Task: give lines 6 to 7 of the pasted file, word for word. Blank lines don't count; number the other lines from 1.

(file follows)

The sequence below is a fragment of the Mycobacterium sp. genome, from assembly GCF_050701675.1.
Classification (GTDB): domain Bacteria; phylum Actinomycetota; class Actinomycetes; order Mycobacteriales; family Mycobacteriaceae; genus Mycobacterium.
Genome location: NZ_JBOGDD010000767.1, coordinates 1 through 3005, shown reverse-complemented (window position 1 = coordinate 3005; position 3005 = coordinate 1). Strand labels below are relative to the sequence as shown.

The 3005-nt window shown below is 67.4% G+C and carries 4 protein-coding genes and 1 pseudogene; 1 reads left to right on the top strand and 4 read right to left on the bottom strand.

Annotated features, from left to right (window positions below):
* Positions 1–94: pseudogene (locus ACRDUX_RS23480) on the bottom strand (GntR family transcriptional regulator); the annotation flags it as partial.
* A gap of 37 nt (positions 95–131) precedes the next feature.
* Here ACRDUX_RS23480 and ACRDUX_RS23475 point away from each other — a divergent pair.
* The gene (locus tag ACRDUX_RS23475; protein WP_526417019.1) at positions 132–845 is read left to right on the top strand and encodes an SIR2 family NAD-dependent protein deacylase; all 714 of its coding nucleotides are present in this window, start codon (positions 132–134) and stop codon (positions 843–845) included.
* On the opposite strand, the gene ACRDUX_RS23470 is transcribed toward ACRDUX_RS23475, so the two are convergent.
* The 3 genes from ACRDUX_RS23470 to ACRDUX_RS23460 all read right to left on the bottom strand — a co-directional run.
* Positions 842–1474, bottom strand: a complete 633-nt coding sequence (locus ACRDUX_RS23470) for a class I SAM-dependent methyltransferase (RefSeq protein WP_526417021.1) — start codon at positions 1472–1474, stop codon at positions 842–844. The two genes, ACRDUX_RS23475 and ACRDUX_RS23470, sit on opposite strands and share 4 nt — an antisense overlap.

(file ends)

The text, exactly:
* Positions 1–94: pseudogene (locus ACRDUX_RS23480) on the bottom strand (GntR family transcriptional regulator); the annotation flags it as partial.
* A gap of 37 nt (positions 95–131) precedes the next feature.